Singer-songwriter IONE Talks About the Magic of Making Music

The Beat Manila’s Up-and-Coming Artist: Singer-songwriter IONE

The Beat Manila’s Up and Coming is a bi-weekly series where we feature rising talented artists from the Philippines, giving them a platform to share what they’re passionate about and to promote the music they (and us too!) would love for the world to hear. Do you want or know someone who wants to be featured? Email us at [email protected] or slide through our DMs on Facebook or Instagram!

Hermione Granger. Regardless of the generation you belong to, you’ve probably heard of this name from the popular fantasy novel and film, “Harry Potter.” We mean, who doesn’t? It’s a classic piece that changed pop culture around the world and continues to live in our minds rent-free. But this up-and-coming artist we’re about to introduce does her magic in a different way: through the music she creates.

Singing chill melodies that can make anyone feel peaceful and relaxed, Hermione Morales, also known as IONE, shares with The Beat Asia how she decided on her artist name, how a challenge from her dad led to creating her first song, and how she sees music as a therapeutic outlet to express herself.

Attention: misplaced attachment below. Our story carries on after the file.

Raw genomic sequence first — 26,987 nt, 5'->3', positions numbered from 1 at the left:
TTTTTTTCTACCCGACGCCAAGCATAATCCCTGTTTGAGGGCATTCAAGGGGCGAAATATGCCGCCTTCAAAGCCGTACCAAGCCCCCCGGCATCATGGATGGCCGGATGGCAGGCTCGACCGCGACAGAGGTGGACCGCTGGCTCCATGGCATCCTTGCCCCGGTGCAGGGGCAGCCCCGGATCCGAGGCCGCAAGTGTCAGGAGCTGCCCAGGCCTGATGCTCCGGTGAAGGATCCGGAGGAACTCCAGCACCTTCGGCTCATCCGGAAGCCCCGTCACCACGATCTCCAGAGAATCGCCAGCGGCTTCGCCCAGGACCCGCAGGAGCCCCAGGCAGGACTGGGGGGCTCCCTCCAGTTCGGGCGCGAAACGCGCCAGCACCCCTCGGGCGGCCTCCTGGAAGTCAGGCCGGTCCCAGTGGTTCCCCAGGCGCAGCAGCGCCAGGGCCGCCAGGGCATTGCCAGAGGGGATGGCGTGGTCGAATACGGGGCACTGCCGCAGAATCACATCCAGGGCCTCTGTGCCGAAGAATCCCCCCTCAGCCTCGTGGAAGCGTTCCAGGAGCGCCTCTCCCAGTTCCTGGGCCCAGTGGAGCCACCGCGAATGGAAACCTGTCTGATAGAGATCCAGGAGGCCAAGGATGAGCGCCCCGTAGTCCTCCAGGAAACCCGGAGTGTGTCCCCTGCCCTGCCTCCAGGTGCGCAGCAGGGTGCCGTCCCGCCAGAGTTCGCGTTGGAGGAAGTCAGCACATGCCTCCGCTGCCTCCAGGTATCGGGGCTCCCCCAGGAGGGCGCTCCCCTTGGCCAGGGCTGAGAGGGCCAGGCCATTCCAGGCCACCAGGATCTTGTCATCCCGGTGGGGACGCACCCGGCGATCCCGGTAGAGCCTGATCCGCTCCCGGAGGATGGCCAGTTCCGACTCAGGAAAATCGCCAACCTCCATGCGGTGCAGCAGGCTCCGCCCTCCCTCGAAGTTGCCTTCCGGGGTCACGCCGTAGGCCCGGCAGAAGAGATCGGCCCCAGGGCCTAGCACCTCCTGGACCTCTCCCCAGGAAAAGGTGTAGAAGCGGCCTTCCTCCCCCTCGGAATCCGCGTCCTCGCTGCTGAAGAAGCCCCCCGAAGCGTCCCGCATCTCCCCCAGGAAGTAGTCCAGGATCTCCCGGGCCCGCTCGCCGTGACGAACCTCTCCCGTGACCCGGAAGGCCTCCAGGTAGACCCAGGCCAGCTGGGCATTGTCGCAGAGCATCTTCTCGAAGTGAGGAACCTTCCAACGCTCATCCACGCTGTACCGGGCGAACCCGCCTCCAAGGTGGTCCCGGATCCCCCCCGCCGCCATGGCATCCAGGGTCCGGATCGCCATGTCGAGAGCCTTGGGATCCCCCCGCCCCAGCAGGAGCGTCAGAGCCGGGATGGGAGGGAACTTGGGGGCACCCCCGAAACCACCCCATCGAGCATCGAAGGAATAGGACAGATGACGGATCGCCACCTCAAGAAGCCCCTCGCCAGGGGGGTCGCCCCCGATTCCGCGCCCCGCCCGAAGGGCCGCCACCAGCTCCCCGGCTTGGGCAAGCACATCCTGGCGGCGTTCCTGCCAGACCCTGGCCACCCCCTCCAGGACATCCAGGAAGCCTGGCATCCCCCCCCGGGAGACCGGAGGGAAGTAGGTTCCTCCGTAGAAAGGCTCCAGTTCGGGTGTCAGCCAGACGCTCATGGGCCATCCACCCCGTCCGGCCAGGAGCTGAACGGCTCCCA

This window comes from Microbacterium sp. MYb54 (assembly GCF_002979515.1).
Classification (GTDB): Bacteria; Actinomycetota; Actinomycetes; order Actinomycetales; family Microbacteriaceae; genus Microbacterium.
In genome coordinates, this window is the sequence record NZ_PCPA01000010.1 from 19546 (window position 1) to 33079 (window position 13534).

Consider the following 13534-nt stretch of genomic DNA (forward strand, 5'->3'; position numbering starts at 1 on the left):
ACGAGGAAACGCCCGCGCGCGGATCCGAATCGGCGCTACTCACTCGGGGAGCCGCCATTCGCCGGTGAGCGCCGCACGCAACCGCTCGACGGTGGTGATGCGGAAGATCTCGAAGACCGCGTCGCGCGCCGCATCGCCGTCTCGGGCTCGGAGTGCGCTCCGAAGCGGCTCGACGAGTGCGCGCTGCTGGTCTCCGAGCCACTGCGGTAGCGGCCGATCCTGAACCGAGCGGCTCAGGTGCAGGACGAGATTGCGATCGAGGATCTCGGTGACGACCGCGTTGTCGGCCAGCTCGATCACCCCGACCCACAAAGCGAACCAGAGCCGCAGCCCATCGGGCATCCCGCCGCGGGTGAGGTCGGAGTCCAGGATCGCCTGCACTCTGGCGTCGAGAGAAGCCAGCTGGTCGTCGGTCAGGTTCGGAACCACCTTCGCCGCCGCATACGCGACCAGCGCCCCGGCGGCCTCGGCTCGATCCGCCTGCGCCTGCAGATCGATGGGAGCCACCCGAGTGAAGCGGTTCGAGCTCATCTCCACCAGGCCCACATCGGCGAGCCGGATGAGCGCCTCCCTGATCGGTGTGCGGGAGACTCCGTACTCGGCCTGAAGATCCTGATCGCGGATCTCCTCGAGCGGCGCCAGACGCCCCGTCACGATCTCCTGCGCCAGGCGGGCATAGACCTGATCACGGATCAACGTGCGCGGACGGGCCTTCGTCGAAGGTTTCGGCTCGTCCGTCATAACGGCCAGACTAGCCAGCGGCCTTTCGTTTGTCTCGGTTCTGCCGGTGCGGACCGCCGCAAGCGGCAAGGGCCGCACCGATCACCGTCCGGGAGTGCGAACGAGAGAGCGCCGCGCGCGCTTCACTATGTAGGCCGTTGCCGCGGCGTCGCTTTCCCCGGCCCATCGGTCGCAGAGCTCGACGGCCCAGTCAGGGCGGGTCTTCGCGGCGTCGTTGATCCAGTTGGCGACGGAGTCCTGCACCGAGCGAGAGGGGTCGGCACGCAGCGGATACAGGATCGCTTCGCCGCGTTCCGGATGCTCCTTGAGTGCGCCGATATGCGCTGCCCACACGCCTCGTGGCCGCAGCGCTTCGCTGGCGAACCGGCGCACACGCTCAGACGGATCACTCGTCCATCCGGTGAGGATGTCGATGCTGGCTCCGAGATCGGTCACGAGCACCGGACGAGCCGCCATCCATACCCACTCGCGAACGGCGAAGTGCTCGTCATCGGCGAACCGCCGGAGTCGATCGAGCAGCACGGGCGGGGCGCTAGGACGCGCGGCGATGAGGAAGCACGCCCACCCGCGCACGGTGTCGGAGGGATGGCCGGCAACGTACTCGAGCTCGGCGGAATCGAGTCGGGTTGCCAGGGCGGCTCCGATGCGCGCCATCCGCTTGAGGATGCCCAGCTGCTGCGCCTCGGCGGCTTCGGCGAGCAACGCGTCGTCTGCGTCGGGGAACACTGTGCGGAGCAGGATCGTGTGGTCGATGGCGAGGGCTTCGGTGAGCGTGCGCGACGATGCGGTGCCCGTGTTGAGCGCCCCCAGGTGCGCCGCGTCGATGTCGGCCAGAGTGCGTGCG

Hi IONE. Can you give our readers an introduction about yourself and how you discovered music?

I'm IONE Morales, an incoming sophomore at Ateneo de Manila University. I'm a fully independent singer-songwriter and producer from Pampanga, Philippines, but I also reside in Quezon City for school.

What's the story behind your artist name? Hermione is such a beautiful name, so why leave out the first few letters?

I feel like Hermione, with its origin literally being Hermione from the “Harry Potter” series, would leave me with an unoriginal legacy in terms of my music. IONE is unique to me and more artistic in general. That's why I chose to use a shortened version of Hermione.

How was creating your first song like? Any stories about it that you would like to share?

It started out with a car ride home when I told my dad that I needed a producer ‘cause I felt like I could make music. He challenged me and told me, “Why? Can't you do it?” He knew exactly what he needed to do to get my gears turning. That night, I played around with my six-year-old laptop, grabbed my brother's gaming mic, and sped through music theory to make “Purple Sunrise” and my unreleased song, “Open Letter” (it's on YouTube!).